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Chicago comic Cameron Esposito, founder of Side Mullet Nation

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Cameron Esposito keeps busy. Besides performing stand-up several nights a week, she serves as ringmaster for the Aloft Loft's El Circo Cheapo Cabaret, cohosts the comedy open mike at Cole's Bar, and created and teaches the Feminine Comique, "the world's only all-female" stand-up course. Her hour-long solo show, Side Mullet Nation, went over so well at this year's Just for Laughs Chicago fest that she's reviving it for a three-week run at the Playground Theater starting Friday.

What more can you tell me about Side Mullet Nation?

Folks can expect a jokestorm of epic proportions—summertime story jokes of love, bicycle accidents, and asymmetrical haircuts.

The line is literally dozens deep for a turn at the open mike on any given Wednesday night at Cole's. Who are some of the local comics you see as really starting to come into their own?

I tapped two Cole's regulars, Andrew Halter and Caitlin Bergh, to open Side Mullet Nation. Both are newer comics and both rock my socks. Andrew is smart as hell and so charming that his insulting a roomful of people only makes you love him more. Caitlin opens the door to her brain with idiosyncratic true stories and a great, laid-back confidence.

You perform at bars, theaters, comedy clubs, and roller derbies in Chicago, the suburbs, and around the midwest and the rest of the country. What do you see as the similarities and differences among your audiences?

Every audience is different. Even the same venue can bring in a different crowd over the course of multiple shows. There's a general rowdiness scale that goes, in my estimation: street festival, gay bar, sports bar, rock club, comedy club, circus, theater space, NPR, church. Of all those crowds, I think the circus and NPR folks are my favorites, though I've really enjoyed the challenge of holding a crowd's attention at Steamworks [men's bathhouse]—boys were nude in there—or keeping my brain on track when my third grade teacher, a nun, was in an audience of mine.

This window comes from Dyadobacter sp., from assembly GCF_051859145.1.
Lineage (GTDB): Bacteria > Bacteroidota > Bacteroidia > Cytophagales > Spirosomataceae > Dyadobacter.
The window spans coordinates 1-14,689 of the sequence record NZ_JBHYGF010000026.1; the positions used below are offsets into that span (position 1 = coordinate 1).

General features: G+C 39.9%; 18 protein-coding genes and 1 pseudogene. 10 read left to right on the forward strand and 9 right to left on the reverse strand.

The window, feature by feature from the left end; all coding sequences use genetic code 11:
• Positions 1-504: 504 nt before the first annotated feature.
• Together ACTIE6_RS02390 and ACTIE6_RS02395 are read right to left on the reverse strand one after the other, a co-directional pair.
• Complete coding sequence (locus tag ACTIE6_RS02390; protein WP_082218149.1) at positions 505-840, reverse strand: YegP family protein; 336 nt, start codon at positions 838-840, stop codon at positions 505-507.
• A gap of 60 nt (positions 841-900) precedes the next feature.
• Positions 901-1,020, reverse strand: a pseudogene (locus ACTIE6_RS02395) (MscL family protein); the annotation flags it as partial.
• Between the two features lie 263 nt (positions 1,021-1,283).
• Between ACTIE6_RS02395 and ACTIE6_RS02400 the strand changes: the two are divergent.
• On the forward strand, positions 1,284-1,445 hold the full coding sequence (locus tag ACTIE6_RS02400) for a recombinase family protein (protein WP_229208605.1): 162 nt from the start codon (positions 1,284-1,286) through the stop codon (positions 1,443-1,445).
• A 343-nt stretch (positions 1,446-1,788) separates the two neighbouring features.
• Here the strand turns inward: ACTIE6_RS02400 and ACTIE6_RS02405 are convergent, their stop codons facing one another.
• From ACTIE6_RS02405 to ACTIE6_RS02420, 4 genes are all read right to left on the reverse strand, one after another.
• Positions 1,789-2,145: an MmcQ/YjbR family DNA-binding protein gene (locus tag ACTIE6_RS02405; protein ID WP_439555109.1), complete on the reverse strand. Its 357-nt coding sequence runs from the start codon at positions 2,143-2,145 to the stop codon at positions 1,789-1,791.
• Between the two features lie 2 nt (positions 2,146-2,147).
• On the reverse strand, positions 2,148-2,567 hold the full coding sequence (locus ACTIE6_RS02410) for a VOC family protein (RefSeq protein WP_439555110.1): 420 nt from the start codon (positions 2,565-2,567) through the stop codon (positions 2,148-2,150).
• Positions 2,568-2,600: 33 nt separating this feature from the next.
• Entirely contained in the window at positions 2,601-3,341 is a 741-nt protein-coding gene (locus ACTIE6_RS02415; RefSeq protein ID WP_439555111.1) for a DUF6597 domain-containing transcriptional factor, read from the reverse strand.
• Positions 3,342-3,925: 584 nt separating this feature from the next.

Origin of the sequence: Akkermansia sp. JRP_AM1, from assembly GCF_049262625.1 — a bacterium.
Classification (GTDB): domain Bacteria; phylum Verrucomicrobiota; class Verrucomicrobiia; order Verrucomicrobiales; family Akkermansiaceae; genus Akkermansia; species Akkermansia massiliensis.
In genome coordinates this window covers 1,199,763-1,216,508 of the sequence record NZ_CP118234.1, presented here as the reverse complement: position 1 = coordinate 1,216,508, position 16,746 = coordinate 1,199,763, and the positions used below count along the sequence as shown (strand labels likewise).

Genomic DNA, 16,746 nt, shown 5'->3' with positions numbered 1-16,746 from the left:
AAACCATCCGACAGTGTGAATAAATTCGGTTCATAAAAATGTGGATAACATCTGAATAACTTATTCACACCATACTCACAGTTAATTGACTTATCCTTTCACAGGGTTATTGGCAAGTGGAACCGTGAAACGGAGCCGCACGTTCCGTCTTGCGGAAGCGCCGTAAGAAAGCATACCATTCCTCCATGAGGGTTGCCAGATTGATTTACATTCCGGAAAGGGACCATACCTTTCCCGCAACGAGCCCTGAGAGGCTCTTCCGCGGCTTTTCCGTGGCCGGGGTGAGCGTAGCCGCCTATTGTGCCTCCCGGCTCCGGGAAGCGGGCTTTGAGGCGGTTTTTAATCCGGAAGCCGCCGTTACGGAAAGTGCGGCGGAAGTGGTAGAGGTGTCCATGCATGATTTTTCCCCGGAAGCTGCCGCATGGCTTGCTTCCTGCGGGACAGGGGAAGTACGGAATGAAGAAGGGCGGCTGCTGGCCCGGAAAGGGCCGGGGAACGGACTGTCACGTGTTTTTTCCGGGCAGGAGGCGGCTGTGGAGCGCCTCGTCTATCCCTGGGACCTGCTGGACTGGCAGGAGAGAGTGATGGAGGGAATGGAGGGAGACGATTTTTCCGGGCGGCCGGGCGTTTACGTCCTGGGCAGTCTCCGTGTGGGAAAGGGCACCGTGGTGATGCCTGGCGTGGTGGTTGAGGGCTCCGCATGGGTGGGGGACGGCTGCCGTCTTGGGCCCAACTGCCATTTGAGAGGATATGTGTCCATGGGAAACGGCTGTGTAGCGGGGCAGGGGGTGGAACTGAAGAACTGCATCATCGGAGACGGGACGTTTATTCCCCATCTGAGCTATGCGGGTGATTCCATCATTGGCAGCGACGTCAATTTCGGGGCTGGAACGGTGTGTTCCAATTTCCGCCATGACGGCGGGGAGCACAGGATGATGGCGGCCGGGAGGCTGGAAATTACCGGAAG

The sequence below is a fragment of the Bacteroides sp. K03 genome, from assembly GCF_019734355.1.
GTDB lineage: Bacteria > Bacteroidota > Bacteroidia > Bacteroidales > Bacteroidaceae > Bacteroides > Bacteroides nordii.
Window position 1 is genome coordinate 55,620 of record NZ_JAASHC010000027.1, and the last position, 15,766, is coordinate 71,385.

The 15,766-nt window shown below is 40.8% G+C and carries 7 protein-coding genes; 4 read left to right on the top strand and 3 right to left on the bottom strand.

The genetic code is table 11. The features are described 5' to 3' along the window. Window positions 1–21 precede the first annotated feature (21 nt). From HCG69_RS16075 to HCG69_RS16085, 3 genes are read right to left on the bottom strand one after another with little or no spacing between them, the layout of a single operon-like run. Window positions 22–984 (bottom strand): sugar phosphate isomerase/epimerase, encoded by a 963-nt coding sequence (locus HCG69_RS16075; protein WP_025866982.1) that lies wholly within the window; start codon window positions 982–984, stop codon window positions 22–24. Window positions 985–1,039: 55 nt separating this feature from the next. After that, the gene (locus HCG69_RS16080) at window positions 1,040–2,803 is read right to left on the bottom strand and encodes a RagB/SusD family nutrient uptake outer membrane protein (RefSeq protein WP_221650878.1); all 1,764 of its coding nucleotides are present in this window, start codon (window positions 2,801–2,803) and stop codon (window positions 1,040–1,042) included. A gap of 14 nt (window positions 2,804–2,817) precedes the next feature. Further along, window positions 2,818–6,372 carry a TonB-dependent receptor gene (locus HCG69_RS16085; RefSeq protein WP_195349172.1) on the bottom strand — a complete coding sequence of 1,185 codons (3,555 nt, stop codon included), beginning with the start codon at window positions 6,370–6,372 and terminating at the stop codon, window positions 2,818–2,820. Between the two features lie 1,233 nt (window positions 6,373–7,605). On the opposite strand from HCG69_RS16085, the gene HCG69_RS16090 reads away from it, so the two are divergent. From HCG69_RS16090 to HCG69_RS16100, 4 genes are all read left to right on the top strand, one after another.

You've been performing several nights a week. Are you finding the time to enjoy the summer, or do you spend all your free time developing new material?

Since I'm routinely crushed beneath the weight of my own expectations and overwork myself into nothing but a spot of sweat, I'm trying to act like a human by booking a few less shows this summer. I fear the ruse isn't working, for just now I'm doing an interview instead of watching The Golden Girls with my girlfriend. What a travesty!

Growing up, was there a moment when you knew this is what you wanted to do with your life? Were you the proverbial class clown?

I wasn't the class clown. I wore an eye patch for eight years of my youth to correct a lazy eye, so I was more like the class pirate.

What do you think is the biggest misperception about stand-up and stand-up comedians?

That we're naturally social creatures instead of a pile of weirdos. Happily, for a comic, I'm wildly functional. I talk to my family! And cook!

What've you got in the works?

Professionally, I'm heading to Seattle for circus gigs in October and bringing Side Mullet Nation with me to Portland and Seattle while I'm out there. Hoping to put the show up in New York and LA before year's end. Personally, I'm about to eat a burger at Dunlays in Logan Square, with shoestring fries 'cause that's their best side. Also, I'm conducting a summer experiment about whether one can retain the respect of the public whilst wearing short shorts. The answer seems to be no.

What's something you always find funny?

A small-town parade. This year I saw the Indiana Jones Fan Club marching in the Fourth of July parade in the town where I grew up. These were adults. They all had different roles and a strong connection to their characters. I was utterly inspired and rather jealous. If you can dream it, you can achieve it! Also, muscle dudes lifting at the gym. Relax a bit, sirs, or you'll destroy us all with your necks. v

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